According to the SMMT (Society of Motor Manufacturers and Traders), new car registrations were down 30% in 2020; the lowest level since 1992. New Government regulations announced in November banning the sale of new petrol and diesel vehicles from 2030 mean manufacturers must accelerate their investment in low emission and electric technology. While 2020 may have been a turbulent year for new car registrations overall, it did herald the best-ever year for electric cars with battery and plug-in hybrid vehicles market share up to 10.7%. It feels as though we are at a crucial tipping point in the wide scale adoption of electric vehicles – how can manufacturers, the government and industry trade bodies play their part in educating consumers on the benefits of electric and encouraging them to make the switch?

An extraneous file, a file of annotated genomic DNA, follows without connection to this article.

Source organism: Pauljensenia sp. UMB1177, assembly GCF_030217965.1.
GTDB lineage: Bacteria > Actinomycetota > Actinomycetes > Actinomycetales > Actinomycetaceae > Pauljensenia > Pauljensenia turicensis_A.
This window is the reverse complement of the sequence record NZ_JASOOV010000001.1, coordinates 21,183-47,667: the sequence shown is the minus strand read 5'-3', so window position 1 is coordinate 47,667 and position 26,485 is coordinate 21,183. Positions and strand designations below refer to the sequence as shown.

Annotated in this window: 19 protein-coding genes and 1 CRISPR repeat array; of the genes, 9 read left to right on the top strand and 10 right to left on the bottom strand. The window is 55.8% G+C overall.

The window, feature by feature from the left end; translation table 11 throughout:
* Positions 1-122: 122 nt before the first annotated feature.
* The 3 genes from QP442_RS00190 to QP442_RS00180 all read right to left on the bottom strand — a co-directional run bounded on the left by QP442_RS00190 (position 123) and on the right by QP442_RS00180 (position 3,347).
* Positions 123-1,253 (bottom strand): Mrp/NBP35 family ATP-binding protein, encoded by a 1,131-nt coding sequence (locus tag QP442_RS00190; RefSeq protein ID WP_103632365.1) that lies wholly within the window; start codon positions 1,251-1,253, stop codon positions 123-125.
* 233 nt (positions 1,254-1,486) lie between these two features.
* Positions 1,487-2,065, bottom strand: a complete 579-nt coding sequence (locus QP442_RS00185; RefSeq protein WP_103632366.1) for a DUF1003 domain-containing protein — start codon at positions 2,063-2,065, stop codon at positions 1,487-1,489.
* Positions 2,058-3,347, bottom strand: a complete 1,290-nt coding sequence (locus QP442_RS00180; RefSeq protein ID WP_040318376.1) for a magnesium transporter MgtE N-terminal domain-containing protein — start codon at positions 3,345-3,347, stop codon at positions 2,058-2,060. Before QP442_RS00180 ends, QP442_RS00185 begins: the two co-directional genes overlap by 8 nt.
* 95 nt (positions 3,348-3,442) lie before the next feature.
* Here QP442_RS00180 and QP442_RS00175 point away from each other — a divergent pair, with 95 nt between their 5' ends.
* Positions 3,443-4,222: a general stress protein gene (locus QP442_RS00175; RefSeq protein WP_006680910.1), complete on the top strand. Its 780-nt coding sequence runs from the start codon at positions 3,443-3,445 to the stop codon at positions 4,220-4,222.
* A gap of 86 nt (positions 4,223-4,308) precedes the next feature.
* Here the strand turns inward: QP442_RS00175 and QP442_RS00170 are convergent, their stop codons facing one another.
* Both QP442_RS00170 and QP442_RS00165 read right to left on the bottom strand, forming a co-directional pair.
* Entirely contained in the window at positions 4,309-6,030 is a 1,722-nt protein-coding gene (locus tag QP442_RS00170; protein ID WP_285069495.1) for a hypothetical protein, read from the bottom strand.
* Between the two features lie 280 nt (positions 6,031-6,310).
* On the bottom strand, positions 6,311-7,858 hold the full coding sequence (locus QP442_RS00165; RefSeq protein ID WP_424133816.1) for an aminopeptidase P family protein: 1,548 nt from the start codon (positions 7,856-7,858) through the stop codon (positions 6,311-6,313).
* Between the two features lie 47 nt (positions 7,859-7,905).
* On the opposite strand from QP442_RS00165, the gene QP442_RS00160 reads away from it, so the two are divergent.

As with the automotive industry, the OOH advertising sector has been going through its own technology-driven transformation in recent years, unlocking new and exciting ways for brands to connect with consumers. This could be especially important for motors manufacturers as they look to engage with a new type of consumer who value cost and experience over brand and performance.
Driving reach and awareness on a national scale is one of the core strengths of Out of Home advertising (OOH) – a key channel in the auto marketeer’s media mix. OOH reaches 98% of the UK population on a weekly basis and is especially effective at reaching young, urban, affluent consumers. According to YouGov, more than 50% of consumers state they are more likely to have bought a car as a result of seeing some form of OOH advertising.